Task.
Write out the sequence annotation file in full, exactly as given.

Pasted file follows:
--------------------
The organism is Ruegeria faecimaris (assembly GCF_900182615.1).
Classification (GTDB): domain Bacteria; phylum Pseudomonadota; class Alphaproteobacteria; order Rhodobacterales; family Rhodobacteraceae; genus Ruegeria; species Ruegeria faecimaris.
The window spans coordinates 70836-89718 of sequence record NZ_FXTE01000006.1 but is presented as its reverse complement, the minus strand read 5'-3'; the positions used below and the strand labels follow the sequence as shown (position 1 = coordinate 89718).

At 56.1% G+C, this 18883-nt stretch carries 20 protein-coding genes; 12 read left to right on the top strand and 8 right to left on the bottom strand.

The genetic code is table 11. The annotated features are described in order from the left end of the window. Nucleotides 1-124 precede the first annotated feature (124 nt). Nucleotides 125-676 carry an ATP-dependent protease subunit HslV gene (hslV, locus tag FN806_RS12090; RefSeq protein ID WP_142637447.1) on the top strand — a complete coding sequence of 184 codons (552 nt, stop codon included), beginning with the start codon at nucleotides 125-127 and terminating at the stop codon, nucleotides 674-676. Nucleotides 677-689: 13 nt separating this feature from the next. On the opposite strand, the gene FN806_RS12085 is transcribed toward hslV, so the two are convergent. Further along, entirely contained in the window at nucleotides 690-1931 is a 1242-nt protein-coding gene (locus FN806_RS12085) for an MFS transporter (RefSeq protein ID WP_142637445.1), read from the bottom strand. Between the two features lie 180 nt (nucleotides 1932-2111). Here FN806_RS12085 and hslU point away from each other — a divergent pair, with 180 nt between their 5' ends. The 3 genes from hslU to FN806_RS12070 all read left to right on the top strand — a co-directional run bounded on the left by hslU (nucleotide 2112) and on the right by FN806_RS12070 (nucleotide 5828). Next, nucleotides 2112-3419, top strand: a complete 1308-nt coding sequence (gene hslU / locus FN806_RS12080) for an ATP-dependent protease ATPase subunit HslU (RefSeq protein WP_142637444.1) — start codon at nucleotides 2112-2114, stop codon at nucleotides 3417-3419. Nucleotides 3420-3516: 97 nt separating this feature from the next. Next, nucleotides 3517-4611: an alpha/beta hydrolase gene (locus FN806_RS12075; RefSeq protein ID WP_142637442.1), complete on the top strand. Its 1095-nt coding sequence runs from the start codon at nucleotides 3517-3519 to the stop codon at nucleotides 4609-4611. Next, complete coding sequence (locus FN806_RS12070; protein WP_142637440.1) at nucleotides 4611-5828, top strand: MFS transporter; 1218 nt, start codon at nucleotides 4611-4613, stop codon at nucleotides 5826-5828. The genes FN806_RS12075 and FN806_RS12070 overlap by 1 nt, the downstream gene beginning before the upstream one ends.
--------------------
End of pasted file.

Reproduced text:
The organism is Ruegeria faecimaris (assembly GCF_900182615.1).
Classification (GTDB): domain Bacteria; phylum Pseudomonadota; class Alphaproteobacteria; order Rhodobacterales; family Rhodobacteraceae; genus Ruegeria; species Ruegeria faecimaris.
The window spans coordinates 70836-89718 of sequence record NZ_FXTE01000006.1 but is presented as its reverse complement, the minus strand read 5'-3'; the positions used below and the strand labels follow the sequence as shown (position 1 = coordinate 89718).

At 56.1% G+C, this 18883-nt stretch carries 20 protein-coding genes; 12 read left to right on the top strand and 8 right to left on the bottom strand.

The genetic code is table 11. The annotated features are described in order from the left end of the window. Nucleotides 1-124 precede the first annotated feature (124 nt). Nucleotides 125-676 carry an ATP-dependent protease subunit HslV gene (hslV, locus tag FN806_RS12090; RefSeq protein ID WP_142637447.1) on the top strand — a complete coding sequence of 184 codons (552 nt, stop codon included), beginning with the start codon at nucleotides 125-127 and terminating at the stop codon, nucleotides 674-676. Nucleotides 677-689: 13 nt separating this feature from the next. On the opposite strand, the gene FN806_RS12085 is transcribed toward hslV, so the two are convergent. Further along, entirely contained in the window at nucleotides 690-1931 is a 1242-nt protein-coding gene (locus FN806_RS12085) for an MFS transporter (RefSeq protein ID WP_142637445.1), read from the bottom strand. Between the two features lie 180 nt (nucleotides 1932-2111). Here FN806_RS12085 and hslU point away from each other — a divergent pair, with 180 nt between their 5' ends. The 3 genes from hslU to FN806_RS12070 all read left to right on the top strand — a co-directional run bounded on the left by hslU (nucleotide 2112) and on the right by FN806_RS12070 (nucleotide 5828). Next, nucleotides 2112-3419, top strand: a complete 1308-nt coding sequence (gene hslU / locus FN806_RS12080) for an ATP-dependent protease ATPase subunit HslU (RefSeq protein WP_142637444.1) — start codon at nucleotides 2112-2114, stop codon at nucleotides 3417-3419. Nucleotides 3420-3516: 97 nt separating this feature from the next. Next, nucleotides 3517-4611: an alpha/beta hydrolase gene (locus FN806_RS12075; RefSeq protein ID WP_142637442.1), complete on the top strand. Its 1095-nt coding sequence runs from the start codon at nucleotides 3517-3519 to the stop codon at nucleotides 4609-4611. Next, complete coding sequence (locus FN806_RS12070; protein WP_142637440.1) at nucleotides 4611-5828, top strand: MFS transporter; 1218 nt, start codon at nucleotides 4611-4613, stop codon at nucleotides 5826-5828. The genes FN806_RS12075 and FN806_RS12070 overlap by 1 nt, the downstream gene beginning before the upstream one ends.